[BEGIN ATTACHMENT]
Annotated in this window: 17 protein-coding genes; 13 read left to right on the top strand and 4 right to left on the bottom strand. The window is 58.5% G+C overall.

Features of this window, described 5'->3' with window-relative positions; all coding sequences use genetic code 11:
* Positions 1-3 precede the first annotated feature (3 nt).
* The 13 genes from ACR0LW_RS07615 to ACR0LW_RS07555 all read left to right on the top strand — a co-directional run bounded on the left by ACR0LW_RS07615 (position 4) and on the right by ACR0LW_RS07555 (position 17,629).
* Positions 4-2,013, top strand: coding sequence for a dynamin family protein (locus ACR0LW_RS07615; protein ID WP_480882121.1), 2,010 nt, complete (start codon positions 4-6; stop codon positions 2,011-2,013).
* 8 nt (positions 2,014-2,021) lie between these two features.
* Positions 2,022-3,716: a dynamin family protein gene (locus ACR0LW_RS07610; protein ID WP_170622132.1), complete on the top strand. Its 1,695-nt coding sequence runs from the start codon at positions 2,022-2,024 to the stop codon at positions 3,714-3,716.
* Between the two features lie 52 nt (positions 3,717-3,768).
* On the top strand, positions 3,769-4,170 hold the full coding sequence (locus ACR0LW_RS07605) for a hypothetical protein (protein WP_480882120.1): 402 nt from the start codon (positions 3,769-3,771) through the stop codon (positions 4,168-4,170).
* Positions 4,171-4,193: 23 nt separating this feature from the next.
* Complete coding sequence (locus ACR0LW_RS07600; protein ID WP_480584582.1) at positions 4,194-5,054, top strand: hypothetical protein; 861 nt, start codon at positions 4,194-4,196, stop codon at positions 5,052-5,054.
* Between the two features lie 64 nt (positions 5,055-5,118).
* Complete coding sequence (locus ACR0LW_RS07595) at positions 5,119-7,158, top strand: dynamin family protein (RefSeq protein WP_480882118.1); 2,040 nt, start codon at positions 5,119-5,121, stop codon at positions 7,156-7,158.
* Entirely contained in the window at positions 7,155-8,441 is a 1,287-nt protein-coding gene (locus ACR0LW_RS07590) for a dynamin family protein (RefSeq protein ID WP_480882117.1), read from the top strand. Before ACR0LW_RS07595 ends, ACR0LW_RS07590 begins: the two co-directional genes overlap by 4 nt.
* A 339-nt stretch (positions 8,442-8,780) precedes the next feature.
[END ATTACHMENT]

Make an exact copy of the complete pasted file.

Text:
Annotated in this window: 17 protein-coding genes; 13 read left to right on the top strand and 4 right to left on the bottom strand. The window is 58.5% G+C overall.

Features of this window, described 5'->3' with window-relative positions; all coding sequences use genetic code 11:
* Positions 1-3 precede the first annotated feature (3 nt).
* The 13 genes from ACR0LW_RS07615 to ACR0LW_RS07555 all read left to right on the top strand — a co-directional run bounded on the left by ACR0LW_RS07615 (position 4) and on the right by ACR0LW_RS07555 (position 17,629).
* Positions 4-2,013, top strand: coding sequence for a dynamin family protein (locus ACR0LW_RS07615; protein ID WP_480882121.1), 2,010 nt, complete (start codon positions 4-6; stop codon positions 2,011-2,013).
* 8 nt (positions 2,014-2,021) lie between these two features.
* Positions 2,022-3,716: a dynamin family protein gene (locus ACR0LW_RS07610; protein ID WP_170622132.1), complete on the top strand. Its 1,695-nt coding sequence runs from the start codon at positions 2,022-2,024 to the stop codon at positions 3,714-3,716.
* Between the two features lie 52 nt (positions 3,717-3,768).
* On the top strand, positions 3,769-4,170 hold the full coding sequence (locus ACR0LW_RS07605) for a hypothetical protein (protein WP_480882120.1): 402 nt from the start codon (positions 3,769-3,771) through the stop codon (positions 4,168-4,170).
* Positions 4,171-4,193: 23 nt separating this feature from the next.
* Complete coding sequence (locus ACR0LW_RS07600; protein ID WP_480584582.1) at positions 4,194-5,054, top strand: hypothetical protein; 861 nt, start codon at positions 4,194-4,196, stop codon at positions 5,052-5,054.
* Between the two features lie 64 nt (positions 5,055-5,118).
* Complete coding sequence (locus ACR0LW_RS07595) at positions 5,119-7,158, top strand: dynamin family protein (RefSeq protein WP_480882118.1); 2,040 nt, start codon at positions 5,119-5,121, stop codon at positions 7,156-7,158.
* Entirely contained in the window at positions 7,155-8,441 is a 1,287-nt protein-coding gene (locus ACR0LW_RS07590) for a dynamin family protein (RefSeq protein ID WP_480882117.1), read from the top strand. Before ACR0LW_RS07595 ends, ACR0LW_RS07590 begins: the two co-directional genes overlap by 4 nt.
* A 339-nt stretch (positions 8,442-8,780) precedes the next feature.